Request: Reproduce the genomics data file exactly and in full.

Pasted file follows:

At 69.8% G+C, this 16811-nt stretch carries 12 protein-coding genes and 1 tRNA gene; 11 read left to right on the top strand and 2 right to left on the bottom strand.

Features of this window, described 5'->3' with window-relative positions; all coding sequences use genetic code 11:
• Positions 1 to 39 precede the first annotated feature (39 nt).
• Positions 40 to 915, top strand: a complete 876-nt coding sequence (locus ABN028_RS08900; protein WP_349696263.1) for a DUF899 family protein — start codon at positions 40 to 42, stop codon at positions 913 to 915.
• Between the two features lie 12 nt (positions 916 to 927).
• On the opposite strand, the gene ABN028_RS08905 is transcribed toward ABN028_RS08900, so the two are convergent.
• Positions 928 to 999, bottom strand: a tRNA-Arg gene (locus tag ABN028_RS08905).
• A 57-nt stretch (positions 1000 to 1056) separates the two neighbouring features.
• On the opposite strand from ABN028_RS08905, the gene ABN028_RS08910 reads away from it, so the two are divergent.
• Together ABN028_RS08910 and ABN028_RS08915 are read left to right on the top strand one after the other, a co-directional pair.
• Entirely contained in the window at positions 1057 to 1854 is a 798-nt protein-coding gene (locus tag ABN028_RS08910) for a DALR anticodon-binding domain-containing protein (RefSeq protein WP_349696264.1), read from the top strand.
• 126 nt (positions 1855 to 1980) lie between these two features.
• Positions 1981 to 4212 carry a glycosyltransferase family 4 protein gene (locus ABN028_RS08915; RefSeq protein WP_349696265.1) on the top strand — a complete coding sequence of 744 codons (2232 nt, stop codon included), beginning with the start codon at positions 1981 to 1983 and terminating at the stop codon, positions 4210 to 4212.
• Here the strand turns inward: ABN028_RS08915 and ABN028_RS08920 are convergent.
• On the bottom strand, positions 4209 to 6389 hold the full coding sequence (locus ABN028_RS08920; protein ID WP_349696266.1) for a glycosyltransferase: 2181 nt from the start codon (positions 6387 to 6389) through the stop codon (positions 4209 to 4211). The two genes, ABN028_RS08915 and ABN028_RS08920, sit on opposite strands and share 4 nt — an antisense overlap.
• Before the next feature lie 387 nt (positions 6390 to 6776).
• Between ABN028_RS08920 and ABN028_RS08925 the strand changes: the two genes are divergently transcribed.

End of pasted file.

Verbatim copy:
At 69.8% G+C, this 16811-nt stretch carries 12 protein-coding genes and 1 tRNA gene; 11 read left to right on the top strand and 2 right to left on the bottom strand.

Features of this window, described 5'->3' with window-relative positions; all coding sequences use genetic code 11:
• Positions 1 to 39 precede the first annotated feature (39 nt).
• Positions 40 to 915, top strand: a complete 876-nt coding sequence (locus ABN028_RS08900; protein WP_349696263.1) for a DUF899 family protein — start codon at positions 40 to 42, stop codon at positions 913 to 915.
• Between the two features lie 12 nt (positions 916 to 927).
• On the opposite strand, the gene ABN028_RS08905 is transcribed toward ABN028_RS08900, so the two are convergent.
• Positions 928 to 999, bottom strand: a tRNA-Arg gene (locus tag ABN028_RS08905).
• A 57-nt stretch (positions 1000 to 1056) separates the two neighbouring features.
• On the opposite strand from ABN028_RS08905, the gene ABN028_RS08910 reads away from it, so the two are divergent.
• Together ABN028_RS08910 and ABN028_RS08915 are read left to right on the top strand one after the other, a co-directional pair.
• Entirely contained in the window at positions 1057 to 1854 is a 798-nt protein-coding gene (locus tag ABN028_RS08910) for a DALR anticodon-binding domain-containing protein (RefSeq protein WP_349696264.1), read from the top strand.
• 126 nt (positions 1855 to 1980) lie between these two features.
• Positions 1981 to 4212 carry a glycosyltransferase family 4 protein gene (locus ABN028_RS08915; RefSeq protein WP_349696265.1) on the top strand — a complete coding sequence of 744 codons (2232 nt, stop codon included), beginning with the start codon at positions 1981 to 1983 and terminating at the stop codon, positions 4210 to 4212.
• Here the strand turns inward: ABN028_RS08915 and ABN028_RS08920 are convergent.
• On the bottom strand, positions 4209 to 6389 hold the full coding sequence (locus ABN028_RS08920; protein ID WP_349696266.1) for a glycosyltransferase: 2181 nt from the start codon (positions 6387 to 6389) through the stop codon (positions 4209 to 4211). The two genes, ABN028_RS08915 and ABN028_RS08920, sit on opposite strands and share 4 nt — an antisense overlap.
• Before the next feature lie 387 nt (positions 6390 to 6776).
• Between ABN028_RS08920 and ABN028_RS08925 the strand changes: the two genes are divergently transcribed.